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- Subject: 6bone registry
- From: [email protected] (Geert Jan de Groot)
- Date: Thu, 01 Aug 1996 22:48:52 +0200
I'm sorry to disrupt the current discussion on the 6bone list,
but I have been trying to send this to the list several times.
It looks like majordomo doesn't like the email-from-mailinglist
setup I'm using, and I hope it works now.
Sorry for this much belated message. I have been extremely busy
with a number of other things, and small problems like a
summer cold and equipment problems (I learned more about
incompatibility with PC keyboard controllers than I ever wanted
to know while setting up an IPv6 testbox for the NCC..)
Moreover, as we're in the process of replacing our computing equipment,
I wanted to migrate some NCC services to new machines before adding
things like the ip6rr to it. As far as our FTP server, that's
completed now; I needed that machine (see below)
In the mean time, several people have posted their setup on the 6bone
mailing list. This was very useful to me because it allowed me to
look at requirements people have.
The 6bone, certainly in its current state, is quite a bit different
from the regular IP4 network we all know. To rephrase, the 6bone
in its current state, is
- - A virtual network
- - Exists of a dozen islands or so
- - Multiple prefixes on an island are possible
- - (for now), routes between islands are configured statically.
- - DNS IP6 is till in the startup phase and I think it's unwise to
depend on it now.
While the IPv4 RR uses IP addresses as its main search key,
that is probably not very useful for the 6bone. Instead,
I think that it is more important to find out about other islands
on 6bone and how to get there.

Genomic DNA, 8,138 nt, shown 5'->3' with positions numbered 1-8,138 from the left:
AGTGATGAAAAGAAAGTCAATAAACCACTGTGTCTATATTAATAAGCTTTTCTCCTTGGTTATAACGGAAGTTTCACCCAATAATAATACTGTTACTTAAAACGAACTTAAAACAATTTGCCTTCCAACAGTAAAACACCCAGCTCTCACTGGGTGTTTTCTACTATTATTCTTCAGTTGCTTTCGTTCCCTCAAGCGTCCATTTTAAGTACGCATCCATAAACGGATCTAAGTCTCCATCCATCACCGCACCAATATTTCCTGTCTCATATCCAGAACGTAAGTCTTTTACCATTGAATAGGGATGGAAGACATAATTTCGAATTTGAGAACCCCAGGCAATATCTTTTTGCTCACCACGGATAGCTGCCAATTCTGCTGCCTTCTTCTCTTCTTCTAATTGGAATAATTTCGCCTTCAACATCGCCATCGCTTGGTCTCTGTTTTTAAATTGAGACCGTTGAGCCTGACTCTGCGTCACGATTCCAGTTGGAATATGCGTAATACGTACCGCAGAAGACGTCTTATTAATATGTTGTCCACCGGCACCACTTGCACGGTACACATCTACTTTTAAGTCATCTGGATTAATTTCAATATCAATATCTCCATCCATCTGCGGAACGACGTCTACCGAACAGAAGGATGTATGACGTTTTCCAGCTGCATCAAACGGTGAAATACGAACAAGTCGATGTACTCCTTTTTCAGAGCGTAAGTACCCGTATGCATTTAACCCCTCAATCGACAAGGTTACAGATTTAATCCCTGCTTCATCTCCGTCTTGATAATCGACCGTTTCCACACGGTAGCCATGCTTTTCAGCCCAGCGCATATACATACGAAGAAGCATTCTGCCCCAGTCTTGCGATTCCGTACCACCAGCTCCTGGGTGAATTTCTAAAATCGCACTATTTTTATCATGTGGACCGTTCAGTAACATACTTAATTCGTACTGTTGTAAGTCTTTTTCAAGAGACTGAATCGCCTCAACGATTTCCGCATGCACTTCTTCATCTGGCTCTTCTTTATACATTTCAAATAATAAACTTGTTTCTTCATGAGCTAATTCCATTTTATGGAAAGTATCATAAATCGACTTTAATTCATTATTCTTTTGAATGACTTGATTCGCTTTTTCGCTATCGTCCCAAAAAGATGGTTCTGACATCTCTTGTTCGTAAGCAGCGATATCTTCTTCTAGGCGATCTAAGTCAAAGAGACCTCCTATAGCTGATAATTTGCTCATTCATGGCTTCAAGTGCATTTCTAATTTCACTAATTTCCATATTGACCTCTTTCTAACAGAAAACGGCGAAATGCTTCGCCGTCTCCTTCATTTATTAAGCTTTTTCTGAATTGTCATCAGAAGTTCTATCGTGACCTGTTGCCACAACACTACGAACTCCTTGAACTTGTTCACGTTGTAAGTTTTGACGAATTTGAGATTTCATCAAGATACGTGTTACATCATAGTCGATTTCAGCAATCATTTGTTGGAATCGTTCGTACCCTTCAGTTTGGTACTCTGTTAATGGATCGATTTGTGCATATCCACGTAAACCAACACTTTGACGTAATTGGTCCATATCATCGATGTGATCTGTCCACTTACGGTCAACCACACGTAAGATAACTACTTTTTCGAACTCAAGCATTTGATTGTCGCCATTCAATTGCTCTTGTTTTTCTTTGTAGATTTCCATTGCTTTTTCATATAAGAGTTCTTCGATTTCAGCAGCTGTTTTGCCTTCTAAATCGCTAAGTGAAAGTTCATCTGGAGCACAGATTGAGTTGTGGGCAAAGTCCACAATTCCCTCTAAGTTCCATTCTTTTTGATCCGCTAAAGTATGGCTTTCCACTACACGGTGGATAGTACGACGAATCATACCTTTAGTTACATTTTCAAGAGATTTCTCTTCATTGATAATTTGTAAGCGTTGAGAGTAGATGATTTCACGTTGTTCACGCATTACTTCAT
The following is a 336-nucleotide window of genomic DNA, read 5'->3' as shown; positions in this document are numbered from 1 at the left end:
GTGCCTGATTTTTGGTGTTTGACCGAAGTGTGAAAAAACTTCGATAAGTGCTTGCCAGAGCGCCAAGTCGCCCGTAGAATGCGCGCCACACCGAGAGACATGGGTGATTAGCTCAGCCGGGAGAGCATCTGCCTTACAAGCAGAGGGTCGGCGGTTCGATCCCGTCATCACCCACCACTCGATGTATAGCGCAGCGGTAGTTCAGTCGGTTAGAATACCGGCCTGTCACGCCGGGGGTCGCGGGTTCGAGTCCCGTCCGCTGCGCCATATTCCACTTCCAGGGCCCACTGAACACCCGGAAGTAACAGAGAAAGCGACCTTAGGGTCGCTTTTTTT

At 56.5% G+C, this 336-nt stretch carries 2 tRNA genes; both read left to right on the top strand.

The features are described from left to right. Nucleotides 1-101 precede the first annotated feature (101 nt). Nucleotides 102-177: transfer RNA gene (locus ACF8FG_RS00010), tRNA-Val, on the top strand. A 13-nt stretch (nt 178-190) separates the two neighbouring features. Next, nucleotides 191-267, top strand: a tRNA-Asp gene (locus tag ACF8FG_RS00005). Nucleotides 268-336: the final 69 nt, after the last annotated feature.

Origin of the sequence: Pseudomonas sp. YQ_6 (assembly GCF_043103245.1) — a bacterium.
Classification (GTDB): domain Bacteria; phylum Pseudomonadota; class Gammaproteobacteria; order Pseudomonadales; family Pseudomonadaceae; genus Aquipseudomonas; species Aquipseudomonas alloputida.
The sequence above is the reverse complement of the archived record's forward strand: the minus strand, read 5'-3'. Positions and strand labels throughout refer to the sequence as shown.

IPv6 index capabilities have been added in the RIPE database software
last week. However, at this stage the database is not as useful
as I want it to be because it is prefix-based too, and it it
not possible to ask 'give me all the islands' currently.
Also, I expect that the 6bone requirements are going to change
fairly soon as the thing evolves.
For this reason, I propose to use a public FTP server as drop-point
at this time, but at the same time keep the data in the 'database'
machine-readable as much as possible to allow for easy migration
to the database as soon as there is a need for it.
Using the FTP server now gives a little extra flexability which
is probably useful at this stage. For instance, 'mget *'
gets you a complete overview of the 6bone.
To access the FTP 'database', use the following url:
While I would like to have a public writable FTP directory,
I'm concerned about people deleting files, adding 'makemoneyfast.txt'
files, etc. For this reason, I added a group password; it is OK
to publish the password on the 6bone list but it should probably
be a shared secret among list members
To get write-access, use:
site group ip6rr
site gpass 6bone
For those who have never used the RIPE-database before, I think that
a short introduction is helpful (while we don't use the database,
we'll use the database format).
The attributes for objects in the database have the following format:
This helps to make the data machine-readable.
Attributes can be mandatory or optional.
Likewise, some attributes may only be allowed in single instances,
while other attributes can have multiple instances.
To introduce the proposed format, I'd like to show how our entry
might look like:
site: RIPE NCC
location: Amsterdam, The Netherlands
loc-string: 33 40 10n 117 49 20w 10m
tunnel: 22.214.171.124 10.10.10.10 other-site
contact: IP6 operations <[email protected]>
remark: this is only an example!
changed: [email protected] 960725
site: <text> [single, mandatory]
This is the name of the 'island' in freetext format.
Obvious examples are 'NRL', 'Digital', 'INRIA', ...